SAP plans to create an ecosystem based on the SAP HANA in-memory computing platform running in the cloud through which developers via gateways can gain access to data residing in SAP Financials, SuccessFactors, Ariba and a host of other third-party applications.
As part of that effort, SAP is making available a broad swath of tools that developers can use to build those applications; they can also continue to use any number of third-party development environments.
Outlined at the SAP Sapphire Now 2014 conference, the tools SAP is building will give developers deeper access to new model-driven programming environments to manipulate all the raw data stored in a HANA system.
SAP Platform Solutions Group president Steve Lucas says that rather than creating a cloud platform where developers get no access to data, or information on data from a customer relationship management application, SAP aspires to give developers access to more enterprise data than any other cloud platform.
To facilitate the development of applications on the SAP HANA cloud, SAP plans to create an integrated development environment (IDE) around the River programming tools it produced to build SAP applications that would run on HANA. While developers can use Java to build applications on SAP HANA, River is designed to give developers deeper access to HANA functionality.
In his capacity as head of the Hasso Plattner Institute, SAP supervisory chairman and company co-founder Hasso Plattner says that because SAP HANA gives developers access to raw data rather than requiring them to manage aggregates of data to create applications, it will be possible to create a more model-driven programming environment that developers can use to directly invoke a broad array of algorithms running in memory.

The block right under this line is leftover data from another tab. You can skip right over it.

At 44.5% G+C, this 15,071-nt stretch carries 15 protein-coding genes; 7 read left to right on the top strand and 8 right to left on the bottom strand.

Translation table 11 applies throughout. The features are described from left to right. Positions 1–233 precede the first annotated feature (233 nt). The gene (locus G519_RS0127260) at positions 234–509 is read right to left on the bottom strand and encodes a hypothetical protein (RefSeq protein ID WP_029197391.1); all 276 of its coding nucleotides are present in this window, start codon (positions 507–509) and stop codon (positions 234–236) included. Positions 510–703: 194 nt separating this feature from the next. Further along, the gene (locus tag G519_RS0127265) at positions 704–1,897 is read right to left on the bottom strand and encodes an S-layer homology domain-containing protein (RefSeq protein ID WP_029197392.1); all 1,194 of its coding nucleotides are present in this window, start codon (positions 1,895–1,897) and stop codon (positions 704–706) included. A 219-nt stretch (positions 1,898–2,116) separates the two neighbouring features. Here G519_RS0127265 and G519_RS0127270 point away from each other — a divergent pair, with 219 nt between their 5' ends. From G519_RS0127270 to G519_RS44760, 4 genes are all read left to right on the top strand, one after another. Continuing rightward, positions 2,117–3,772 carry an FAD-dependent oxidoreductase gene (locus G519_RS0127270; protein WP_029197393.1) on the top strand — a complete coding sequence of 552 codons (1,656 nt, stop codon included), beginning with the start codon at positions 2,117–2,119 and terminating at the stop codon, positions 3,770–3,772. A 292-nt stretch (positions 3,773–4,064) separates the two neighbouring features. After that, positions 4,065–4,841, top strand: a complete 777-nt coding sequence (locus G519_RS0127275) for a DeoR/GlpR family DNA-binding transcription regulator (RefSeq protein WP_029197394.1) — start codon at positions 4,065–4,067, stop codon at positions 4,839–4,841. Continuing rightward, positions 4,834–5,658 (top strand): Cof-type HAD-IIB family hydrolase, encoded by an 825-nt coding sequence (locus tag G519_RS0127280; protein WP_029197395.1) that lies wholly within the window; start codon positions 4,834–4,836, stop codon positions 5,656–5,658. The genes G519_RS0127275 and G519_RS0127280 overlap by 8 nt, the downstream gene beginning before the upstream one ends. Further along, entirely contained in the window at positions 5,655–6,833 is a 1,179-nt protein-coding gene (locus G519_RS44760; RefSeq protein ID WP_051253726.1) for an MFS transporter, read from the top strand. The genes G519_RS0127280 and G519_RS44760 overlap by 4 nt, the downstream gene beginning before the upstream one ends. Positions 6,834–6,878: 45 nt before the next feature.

Thus far, SAP has 1,500 startups working on applications that run on SAP HANA, with 150 of them already available in the SAP Store. Lucas notes that in addition to gaining access to data stored in SAP and third-party applications, SAP also gives developers access to the hybrid e-commerce software it acquired last year to allow developers to sell their applications online. Right now, SAP estimates there are 25,000 HANA developers, a number the company plans to double by the end of this year. To help make that happen, SAP is making its Fiori user interface design tools available for free as part of a larger move to simplify doing business with the company. In the future, Lucas says that SAP also plans to make visual development tools available on top of HANA as well.
This week SAP also released version 8 of the core SAP HANA platform, which, along with adding support for Red Hat Linux, includes enhancements to HANA development tools that make it easier to decouple business logic and data in the HANA platform.
By definition, Lucas says HANA in the cloud is a platform-as-a-service (PaaS) environment that developers can access today using cloud-based IDEs that SAP already provides. SAP will enable other providers of PaaS environments to run on HANA as well. For developers of mobile computing applications, SAP is positioning SAP HANA in the cloud as a back-end service they can access via the SAP Mobile 3.0 platform.
While it’s clear that SAP may have as much share of mind with developers as it does with CIOs, it certainly understands the value of the data in its applications.